By Scott Wyland | Santa Fe New Mexican
August 25, 2021
Gov. Michelle Lujan Grisham signed an executive order Wednesday that calls for 30 percent of New Mexico’s public lands to be protected by 2030, putting the state in line with a larger federal conservation effort.
The order directs a half-dozen state agencies to coalesce behind the “30 by 30” plan by establishing programs that conserve, protect and enhance public lands for a variety of uses. An additional 20 percent will be designated as climate stabilization areas.
The state will form a committee, representing diverse stakeholders, to look at areas that should be conserved to avoid watershed degradation, meet climate goals and protect both wildlife habitat and migration corridors.
“There is no future without maintaining our watersheds, our land, our forests, and doing that in a way that is responsible and that will last for generations to come,” Lujan Grisham said before signing the order outside the Roundhouse.
A broad coalition applauded the order, including environmentalists, tribal leaders, local governments and outdoor recreation advocates.
The directive aligns with President Joe Biden’s “America the Beautiful” initiative that seeks to conserve and restore 30 percent of the country’s lands by 2030.
The consensus among those who back the plan is that stepping up protections to enhance biodiversity is crucial as climate change, development and population growth put increasing stress on land, waterways and wildlife.
They say steps to conserve lands from degradation — especially watersheds and wildlife migration corridors — is crucial to the state’s future.
But some Republican state leaders criticized the plan, calling it more government overreach.
“Almost half of all land in New Mexico is already owned and controlled by the state or the federal government, and we all know that our family-owned, private land is better managed, utilized, and preserved,” state Sen. Crystal Diamond, R-Elephant Butte, said in a statement.
“This 30 x 30 initiative set forth by the governor is a thinly veiled land grab and the people of New Mexico will not stand for it,” Diamond said.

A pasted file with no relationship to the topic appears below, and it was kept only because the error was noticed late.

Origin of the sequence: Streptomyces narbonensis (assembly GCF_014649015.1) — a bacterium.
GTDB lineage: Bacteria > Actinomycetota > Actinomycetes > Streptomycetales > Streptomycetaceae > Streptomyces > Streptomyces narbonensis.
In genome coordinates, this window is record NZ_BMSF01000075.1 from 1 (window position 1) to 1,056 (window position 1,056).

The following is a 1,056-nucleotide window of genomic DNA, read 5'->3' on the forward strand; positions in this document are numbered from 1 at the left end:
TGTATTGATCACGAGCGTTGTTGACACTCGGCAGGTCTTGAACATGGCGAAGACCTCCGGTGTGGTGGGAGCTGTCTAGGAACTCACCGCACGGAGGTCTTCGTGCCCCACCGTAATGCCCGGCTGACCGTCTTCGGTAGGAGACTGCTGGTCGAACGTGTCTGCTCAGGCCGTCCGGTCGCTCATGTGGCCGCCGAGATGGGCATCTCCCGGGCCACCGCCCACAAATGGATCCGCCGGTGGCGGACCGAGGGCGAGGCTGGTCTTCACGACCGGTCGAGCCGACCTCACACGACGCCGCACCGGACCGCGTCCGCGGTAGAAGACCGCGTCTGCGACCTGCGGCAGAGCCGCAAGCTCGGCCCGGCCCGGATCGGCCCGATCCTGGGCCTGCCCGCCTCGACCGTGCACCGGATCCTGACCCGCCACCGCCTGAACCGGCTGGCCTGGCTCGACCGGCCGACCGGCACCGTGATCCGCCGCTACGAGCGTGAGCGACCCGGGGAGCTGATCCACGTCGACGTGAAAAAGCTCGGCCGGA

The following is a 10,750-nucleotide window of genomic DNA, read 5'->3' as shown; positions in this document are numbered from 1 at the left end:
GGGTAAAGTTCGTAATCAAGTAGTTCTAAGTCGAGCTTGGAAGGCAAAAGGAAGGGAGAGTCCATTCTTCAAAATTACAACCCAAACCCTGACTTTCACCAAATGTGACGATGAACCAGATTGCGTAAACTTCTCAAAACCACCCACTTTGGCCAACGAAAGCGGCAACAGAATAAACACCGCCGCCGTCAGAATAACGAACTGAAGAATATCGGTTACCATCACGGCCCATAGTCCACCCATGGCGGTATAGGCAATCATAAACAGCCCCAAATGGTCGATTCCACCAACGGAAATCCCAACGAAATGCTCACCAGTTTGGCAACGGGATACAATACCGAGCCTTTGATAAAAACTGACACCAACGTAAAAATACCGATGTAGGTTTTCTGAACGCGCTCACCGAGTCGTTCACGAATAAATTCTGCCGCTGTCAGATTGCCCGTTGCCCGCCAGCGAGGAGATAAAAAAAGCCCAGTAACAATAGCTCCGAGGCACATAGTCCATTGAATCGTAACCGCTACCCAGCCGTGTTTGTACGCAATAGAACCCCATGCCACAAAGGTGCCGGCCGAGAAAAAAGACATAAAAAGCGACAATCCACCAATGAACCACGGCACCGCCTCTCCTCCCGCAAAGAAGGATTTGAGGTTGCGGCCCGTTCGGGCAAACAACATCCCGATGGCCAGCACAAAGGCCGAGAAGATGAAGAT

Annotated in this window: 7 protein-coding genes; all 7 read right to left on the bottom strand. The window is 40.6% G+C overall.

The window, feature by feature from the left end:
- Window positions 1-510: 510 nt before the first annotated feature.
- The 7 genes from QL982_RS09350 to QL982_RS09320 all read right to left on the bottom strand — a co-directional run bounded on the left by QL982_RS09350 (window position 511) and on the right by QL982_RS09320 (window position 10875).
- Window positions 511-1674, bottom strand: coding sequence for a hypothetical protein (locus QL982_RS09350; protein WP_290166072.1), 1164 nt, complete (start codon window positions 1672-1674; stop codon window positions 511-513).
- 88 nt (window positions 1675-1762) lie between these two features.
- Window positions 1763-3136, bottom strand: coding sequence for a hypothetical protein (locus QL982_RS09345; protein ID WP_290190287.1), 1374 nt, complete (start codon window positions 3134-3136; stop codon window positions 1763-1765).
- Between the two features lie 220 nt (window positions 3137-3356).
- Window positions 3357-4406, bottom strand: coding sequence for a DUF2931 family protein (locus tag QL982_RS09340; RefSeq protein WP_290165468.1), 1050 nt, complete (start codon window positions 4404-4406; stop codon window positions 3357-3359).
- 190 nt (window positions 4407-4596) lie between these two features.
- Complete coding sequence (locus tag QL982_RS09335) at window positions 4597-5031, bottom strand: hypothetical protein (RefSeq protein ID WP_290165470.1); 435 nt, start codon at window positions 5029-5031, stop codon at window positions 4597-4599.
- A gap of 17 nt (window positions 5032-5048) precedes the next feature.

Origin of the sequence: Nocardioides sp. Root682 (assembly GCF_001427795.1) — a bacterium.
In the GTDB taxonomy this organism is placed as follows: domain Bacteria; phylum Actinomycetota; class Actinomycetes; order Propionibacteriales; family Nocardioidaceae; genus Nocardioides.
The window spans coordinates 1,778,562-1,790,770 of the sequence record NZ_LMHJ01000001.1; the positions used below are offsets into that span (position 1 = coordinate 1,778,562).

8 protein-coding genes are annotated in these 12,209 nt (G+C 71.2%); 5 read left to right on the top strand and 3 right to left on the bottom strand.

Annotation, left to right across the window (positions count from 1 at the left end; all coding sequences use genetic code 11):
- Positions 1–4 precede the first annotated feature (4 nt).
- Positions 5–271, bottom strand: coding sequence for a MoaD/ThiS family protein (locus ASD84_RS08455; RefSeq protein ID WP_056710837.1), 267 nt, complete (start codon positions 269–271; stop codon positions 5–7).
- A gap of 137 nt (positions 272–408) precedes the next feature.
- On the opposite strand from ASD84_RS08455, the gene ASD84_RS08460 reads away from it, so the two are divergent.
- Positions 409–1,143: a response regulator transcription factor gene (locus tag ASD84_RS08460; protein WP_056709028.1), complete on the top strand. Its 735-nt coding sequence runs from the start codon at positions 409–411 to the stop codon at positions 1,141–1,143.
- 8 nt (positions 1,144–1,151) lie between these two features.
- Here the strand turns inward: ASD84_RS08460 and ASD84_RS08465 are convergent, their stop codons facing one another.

Still, the order states farming, ranching and other “working lands” also face dire threats from climate-induced drought and could benefit from protections. The state will work to foster responsible stewardship with diverse activities, whether it’s outdoor recreation or traditional uses such as agriculture, the order says.
“Protecting and conserving land will expand access to the outdoors for recreation, hunting, fishing,” said Demis Foster, executive director of Conservation Voters of New Mexico, speaking at the ceremony. “This order also provides additional opportunities for partnerships with private landowners that want to do more conservation work on their land.”
Agencies are instructed to use the best available science and take a wide view of conservation, including the value of working lands. They also must consider tribal sovereignty and ensure environmental equity among all communities.
The agencies taking part include the Energy, Minerals and Natural Resources Department; the state Department of Game and Fish; Indian Affairs; the Office of the State Engineer; the Department of Agriculture; and the state Environment Department.
They will meet quarterly to assess the state’s progress and submit a yearly report to the governor.
Several supporters interviewed after the ceremony said the order is vital for bolstering climate resiliency.
“We’re currently facing an extinction crisis,” said Jesse Deubel, executive director of New Mexico Wildlife Federation. “The 30 by 30 initiative … provides solutions and opportunities to stop the destruction of critical habitat and stabilize our climate by preserving natural landscapes.”
Deubel said he will monitor the committee to make sure expanded conservation doesn’t exclude hunting and fishing, which the group deems high priority.
Garrett VeneKlasen, northern conservation director for New Mexico Wild, said it’s important the state’s land conservation mirrors the governor’s other policies to combat climate change.
“With the coming challenges that we’re having with climate change, if our watersheds are not resilient, conserved and restored and functional to their highest value … then we’re really going to suffer as a state,” VeneKlasen said.
One conservation advocate said the hunting and fishing component must remain strong to maintain bipartisan support for the plan.
“Obviously sportsmen, hunters, anglers, we have a lot at stake,” said John Cornell, southwest field manager for Theodore Roosevelt Conservation Partnership.
Cornell said he was pleased to hear the governor address the need to protect migration corridors, which are critical for the health of elk and deer.
If lands aren’t managed smartly as the climate changes, wildlife will decline and watersheds will dry up, Cornell said.
“We all know what kind of problems we’re going to have,” Cornell said. “We’re already having shortages in a megadrought.”
This article originally appeared in the Santa Fe New Mexican.